How a director known for drama made ‘White Noise,’ the strangest disaster movie of the year
If you were looking for a director to stage a spectacular cataclysm onscreen, Noah Baumbach would probably not be on your short list.
Baumbach’s sharply observed, often personal movies, including 2005’s “The Squid and the Whale,” 2014’s “While We’re Young” and 2019’s best picture-nominated “Marriage Story,” have featured plenty of relationship disasters and emotional blow-ups. But there have been no actual explosions, no big car crashes, no visual effects.
“We had to deal with blood a little bit in ‘Marriage Story,’” Baumbach says dryly, referring to a scene in which Adam Driver’s character accidentally cuts himself while attempting to perform a knife trick. “But that’s about it.”
So when Baumbach was preparing to adapt author Don DeLillo’s seminal 1985 post-modern novel “White Noise,” he knew one of the biggest challenges would be filming the book’s dramatic centerpiece: a mysterious “airborne toxic event” that descends upon a small college town, forcing its residents — including the brainy, neurotic Gladney family — to evacuate in terror.
A dozen films into his directing career, Baumbach felt ready to tackle something on a bigger scale. “There was a different kind of planning, just finding the right people to help, but it was exciting,” he says.
To be clear, “White Noise” is not, by any stretch of the imagination, a typical Hollywood disaster movie. Like the novel from which it is faithfully adapted, the movie, which hits select theaters Friday before arriving on Netflix on Dec. 30, is a satire of the many ways Americans try to distract themselves from their own fear of mortality, throwing themselves into consumerism, entertainment, conspiracy theories and pharmaceuticals. Mashing up quirky comedy with elements of sci-fi, horror and noir, all of it shot through with heady ideas, the film is all but impossible to categorize.
“It is sort of a meditation on death wrapped in a love letter to the ’80s and sometimes a screwball comedy,” Don Cheadle, who co-stars alongside Driver and Greta Gerwig, offers by way of description. (You know, one of those.)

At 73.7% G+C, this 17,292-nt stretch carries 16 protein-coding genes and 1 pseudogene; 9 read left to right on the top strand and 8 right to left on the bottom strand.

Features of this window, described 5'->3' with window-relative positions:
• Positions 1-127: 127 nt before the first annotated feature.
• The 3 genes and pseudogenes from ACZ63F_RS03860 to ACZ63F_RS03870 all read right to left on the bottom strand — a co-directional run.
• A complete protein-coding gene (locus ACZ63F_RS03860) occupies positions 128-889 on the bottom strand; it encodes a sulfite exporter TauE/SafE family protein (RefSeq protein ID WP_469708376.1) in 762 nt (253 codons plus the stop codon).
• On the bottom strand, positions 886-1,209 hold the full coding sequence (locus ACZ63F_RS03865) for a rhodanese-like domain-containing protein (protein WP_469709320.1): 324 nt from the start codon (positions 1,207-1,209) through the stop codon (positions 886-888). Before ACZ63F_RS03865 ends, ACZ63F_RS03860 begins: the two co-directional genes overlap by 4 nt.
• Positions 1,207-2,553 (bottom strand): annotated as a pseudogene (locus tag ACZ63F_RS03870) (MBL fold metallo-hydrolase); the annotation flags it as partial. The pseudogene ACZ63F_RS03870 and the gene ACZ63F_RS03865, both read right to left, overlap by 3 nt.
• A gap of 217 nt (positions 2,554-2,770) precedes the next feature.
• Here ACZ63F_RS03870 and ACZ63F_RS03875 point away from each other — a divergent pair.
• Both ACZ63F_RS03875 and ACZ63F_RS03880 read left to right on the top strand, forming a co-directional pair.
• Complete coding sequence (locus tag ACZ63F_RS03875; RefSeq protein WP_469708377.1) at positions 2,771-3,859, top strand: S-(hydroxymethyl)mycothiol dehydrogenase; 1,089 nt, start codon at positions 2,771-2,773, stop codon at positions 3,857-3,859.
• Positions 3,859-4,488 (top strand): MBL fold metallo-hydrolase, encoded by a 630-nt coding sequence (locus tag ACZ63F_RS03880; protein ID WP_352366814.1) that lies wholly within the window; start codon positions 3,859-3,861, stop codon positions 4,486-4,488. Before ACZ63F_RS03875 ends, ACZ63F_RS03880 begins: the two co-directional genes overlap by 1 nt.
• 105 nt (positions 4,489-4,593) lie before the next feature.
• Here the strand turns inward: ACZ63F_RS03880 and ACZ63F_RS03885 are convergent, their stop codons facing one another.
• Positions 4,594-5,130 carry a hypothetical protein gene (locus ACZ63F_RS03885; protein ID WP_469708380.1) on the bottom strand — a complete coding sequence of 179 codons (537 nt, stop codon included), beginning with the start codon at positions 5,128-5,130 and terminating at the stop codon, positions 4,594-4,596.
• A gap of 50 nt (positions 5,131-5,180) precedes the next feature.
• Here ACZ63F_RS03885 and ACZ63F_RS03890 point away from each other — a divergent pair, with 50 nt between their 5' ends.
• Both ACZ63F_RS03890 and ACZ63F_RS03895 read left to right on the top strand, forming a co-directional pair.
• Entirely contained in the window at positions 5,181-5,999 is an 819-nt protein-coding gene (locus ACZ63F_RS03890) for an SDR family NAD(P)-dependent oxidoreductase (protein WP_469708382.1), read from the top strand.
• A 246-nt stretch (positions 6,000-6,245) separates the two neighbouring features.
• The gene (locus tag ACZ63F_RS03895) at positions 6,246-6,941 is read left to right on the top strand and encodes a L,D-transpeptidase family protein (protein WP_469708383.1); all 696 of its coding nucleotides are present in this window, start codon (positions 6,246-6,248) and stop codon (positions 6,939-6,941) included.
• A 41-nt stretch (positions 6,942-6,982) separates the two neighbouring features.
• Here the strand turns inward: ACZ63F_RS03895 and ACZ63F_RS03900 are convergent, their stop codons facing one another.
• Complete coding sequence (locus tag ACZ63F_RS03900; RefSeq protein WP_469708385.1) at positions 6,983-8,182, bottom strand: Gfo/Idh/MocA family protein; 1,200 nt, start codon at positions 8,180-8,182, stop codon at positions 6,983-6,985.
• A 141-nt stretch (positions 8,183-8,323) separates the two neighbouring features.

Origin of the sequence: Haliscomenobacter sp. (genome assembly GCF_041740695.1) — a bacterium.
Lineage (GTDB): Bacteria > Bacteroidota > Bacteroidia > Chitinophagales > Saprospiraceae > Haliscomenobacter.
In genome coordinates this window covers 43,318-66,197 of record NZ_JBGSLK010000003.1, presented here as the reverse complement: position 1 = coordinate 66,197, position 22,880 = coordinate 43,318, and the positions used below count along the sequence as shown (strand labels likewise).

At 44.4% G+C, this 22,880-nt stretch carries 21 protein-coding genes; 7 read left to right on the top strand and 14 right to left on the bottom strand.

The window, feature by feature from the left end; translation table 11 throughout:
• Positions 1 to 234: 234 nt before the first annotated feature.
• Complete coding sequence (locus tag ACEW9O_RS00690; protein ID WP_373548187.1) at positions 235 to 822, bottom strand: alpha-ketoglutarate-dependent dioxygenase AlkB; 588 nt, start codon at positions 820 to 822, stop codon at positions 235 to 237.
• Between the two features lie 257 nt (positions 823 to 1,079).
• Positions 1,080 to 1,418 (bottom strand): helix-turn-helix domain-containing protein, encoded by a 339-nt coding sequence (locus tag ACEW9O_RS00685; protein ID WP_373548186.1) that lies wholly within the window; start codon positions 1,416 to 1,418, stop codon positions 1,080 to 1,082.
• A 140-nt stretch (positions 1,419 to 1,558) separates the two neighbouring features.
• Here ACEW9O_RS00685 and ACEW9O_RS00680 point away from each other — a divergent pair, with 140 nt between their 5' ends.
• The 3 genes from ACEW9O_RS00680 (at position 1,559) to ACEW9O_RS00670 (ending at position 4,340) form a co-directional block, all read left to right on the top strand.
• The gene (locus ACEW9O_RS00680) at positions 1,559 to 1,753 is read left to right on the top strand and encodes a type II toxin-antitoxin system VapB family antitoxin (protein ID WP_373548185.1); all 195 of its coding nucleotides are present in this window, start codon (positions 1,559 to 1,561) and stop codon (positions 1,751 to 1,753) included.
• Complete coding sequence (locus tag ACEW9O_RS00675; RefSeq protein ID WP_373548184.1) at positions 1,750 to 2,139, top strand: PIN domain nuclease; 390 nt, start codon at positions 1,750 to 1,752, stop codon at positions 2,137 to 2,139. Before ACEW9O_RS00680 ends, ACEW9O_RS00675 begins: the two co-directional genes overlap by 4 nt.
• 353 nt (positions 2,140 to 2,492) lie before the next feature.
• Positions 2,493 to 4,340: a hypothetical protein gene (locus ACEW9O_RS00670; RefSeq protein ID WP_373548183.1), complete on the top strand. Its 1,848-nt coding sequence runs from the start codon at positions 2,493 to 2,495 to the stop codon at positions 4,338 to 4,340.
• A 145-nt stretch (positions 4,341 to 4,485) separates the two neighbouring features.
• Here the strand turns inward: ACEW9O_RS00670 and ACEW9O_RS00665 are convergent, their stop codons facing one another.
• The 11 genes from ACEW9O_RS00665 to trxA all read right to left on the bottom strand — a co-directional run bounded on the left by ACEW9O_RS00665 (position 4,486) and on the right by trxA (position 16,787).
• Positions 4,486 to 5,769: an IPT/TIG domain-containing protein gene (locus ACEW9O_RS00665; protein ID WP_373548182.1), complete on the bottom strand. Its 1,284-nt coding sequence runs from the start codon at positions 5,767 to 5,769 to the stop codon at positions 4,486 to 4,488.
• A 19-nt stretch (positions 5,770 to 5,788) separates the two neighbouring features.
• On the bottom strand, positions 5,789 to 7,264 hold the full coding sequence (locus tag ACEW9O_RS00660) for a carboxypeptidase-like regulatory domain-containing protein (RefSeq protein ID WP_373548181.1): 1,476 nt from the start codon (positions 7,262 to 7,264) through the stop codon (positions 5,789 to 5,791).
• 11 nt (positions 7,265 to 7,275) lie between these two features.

For years, DeLillo’s novel was considered un-filmable. The book takes place in a world that feels shifted off a few degrees from our own. Its characters — including the Hitler studies professor Jack Gladney (Driver), his wife Babette (Gerwig) and their precocious children — speak in deadpan aphorisms that, while often funny, are difficult to translate into real life. It is dense with big ideas, but as a narrative, it’s oddly structured and episodic.
But Baumbach — who has loved the book since first reading it as a teenager on the advice of his writer father — was undeterred by the trickiness of the material.
“I was really interested in adapting the tone and the particular strangeness of the book, which is also very familiar,” says Baumbach, who has earned two Oscar nominations for original screenplay but had never before adapted someone else’s work. “There are many movies that have these unreal tones to them, where you’re like, ‘This is totally not what I expected but also feels very much how the world feels to me.’ There are filmmakers like David Lynch who have made whole careers out of that.”
One of the novel’s most famous sequences is an airborne toxic event that is unleashed when a train carrying noxious chemicals is derailed in an accident. (The rock band Airborne Toxic Event, founded in 2006, took its name from this section of DeLillo’s novel.) As the vaguely menacing cloud drifts toward the unnamed town, the Gladneys and others flee, gripped by varying degrees of panic, even as they are unsure what they are fleeing from.
In approaching DeLillo’s novel, the airborne toxic event represented to Baumbach both one of its most inherently cinematic elements and one of its most potent metaphors. In its undefined threat, one can read the inescapable specter of death or the planet’s looming environmental catastrophe or the dangers of unchecked technology or our collective penchant for paranoid conspiracy theories.